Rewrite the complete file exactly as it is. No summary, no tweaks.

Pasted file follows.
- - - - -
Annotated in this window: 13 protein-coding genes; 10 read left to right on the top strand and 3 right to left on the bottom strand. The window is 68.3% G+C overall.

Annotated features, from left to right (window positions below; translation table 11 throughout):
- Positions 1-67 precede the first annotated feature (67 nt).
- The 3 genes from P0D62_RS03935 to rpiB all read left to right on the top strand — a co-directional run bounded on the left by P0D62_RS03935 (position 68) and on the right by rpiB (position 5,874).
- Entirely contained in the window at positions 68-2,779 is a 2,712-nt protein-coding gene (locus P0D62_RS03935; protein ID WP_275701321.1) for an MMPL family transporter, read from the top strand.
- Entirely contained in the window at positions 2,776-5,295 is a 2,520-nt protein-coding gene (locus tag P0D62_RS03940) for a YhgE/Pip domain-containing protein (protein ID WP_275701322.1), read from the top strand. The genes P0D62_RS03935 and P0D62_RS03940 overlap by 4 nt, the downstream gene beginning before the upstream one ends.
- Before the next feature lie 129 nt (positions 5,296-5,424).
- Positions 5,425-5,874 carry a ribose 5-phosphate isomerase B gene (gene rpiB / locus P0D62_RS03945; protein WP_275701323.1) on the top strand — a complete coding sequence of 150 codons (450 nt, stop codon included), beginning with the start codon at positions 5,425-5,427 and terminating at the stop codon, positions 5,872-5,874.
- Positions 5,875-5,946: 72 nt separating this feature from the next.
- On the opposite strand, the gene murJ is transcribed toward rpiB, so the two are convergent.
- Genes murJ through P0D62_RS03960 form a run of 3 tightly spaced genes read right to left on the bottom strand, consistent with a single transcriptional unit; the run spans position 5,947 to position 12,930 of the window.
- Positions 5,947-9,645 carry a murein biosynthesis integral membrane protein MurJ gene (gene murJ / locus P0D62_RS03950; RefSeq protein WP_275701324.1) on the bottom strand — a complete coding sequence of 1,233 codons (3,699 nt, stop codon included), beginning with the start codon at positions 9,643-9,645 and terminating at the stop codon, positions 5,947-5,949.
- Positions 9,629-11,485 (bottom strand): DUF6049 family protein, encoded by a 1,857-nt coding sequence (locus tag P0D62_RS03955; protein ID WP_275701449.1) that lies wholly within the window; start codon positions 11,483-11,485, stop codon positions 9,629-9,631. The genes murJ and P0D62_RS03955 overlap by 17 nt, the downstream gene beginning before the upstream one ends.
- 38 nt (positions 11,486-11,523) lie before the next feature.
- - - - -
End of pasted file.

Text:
Annotated in this window: 13 protein-coding genes; 10 read left to right on the top strand and 3 right to left on the bottom strand. The window is 68.3% G+C overall.

Annotated features, from left to right (window positions below; translation table 11 throughout):
- Positions 1-67 precede the first annotated feature (67 nt).
- The 3 genes from P0D62_RS03935 to rpiB all read left to right on the top strand — a co-directional run bounded on the left by P0D62_RS03935 (position 68) and on the right by rpiB (position 5,874).
- Entirely contained in the window at positions 68-2,779 is a 2,712-nt protein-coding gene (locus P0D62_RS03935; protein ID WP_275701321.1) for an MMPL family transporter, read from the top strand.
- Entirely contained in the window at positions 2,776-5,295 is a 2,520-nt protein-coding gene (locus tag P0D62_RS03940) for a YhgE/Pip domain-containing protein (protein ID WP_275701322.1), read from the top strand. The genes P0D62_RS03935 and P0D62_RS03940 overlap by 4 nt, the downstream gene beginning before the upstream one ends.
- Before the next feature lie 129 nt (positions 5,296-5,424).
- Positions 5,425-5,874 carry a ribose 5-phosphate isomerase B gene (gene rpiB / locus P0D62_RS03945; protein WP_275701323.1) on the top strand — a complete coding sequence of 150 codons (450 nt, stop codon included), beginning with the start codon at positions 5,425-5,427 and terminating at the stop codon, positions 5,872-5,874.
- Positions 5,875-5,946: 72 nt separating this feature from the next.
- On the opposite strand, the gene murJ is transcribed toward rpiB, so the two are convergent.
- Genes murJ through P0D62_RS03960 form a run of 3 tightly spaced genes read right to left on the bottom strand, consistent with a single transcriptional unit; the run spans position 5,947 to position 12,930 of the window.
- Positions 5,947-9,645 carry a murein biosynthesis integral membrane protein MurJ gene (gene murJ / locus P0D62_RS03950; RefSeq protein WP_275701324.1) on the bottom strand — a complete coding sequence of 1,233 codons (3,699 nt, stop codon included), beginning with the start codon at positions 9,643-9,645 and terminating at the stop codon, positions 5,947-5,949.
- Positions 9,629-11,485 (bottom strand): DUF6049 family protein, encoded by a 1,857-nt coding sequence (locus tag P0D62_RS03955; protein ID WP_275701449.1) that lies wholly within the window; start codon positions 11,483-11,485, stop codon positions 9,629-9,631. The genes murJ and P0D62_RS03955 overlap by 17 nt, the downstream gene beginning before the upstream one ends.
- 38 nt (positions 11,486-11,523) lie before the next feature.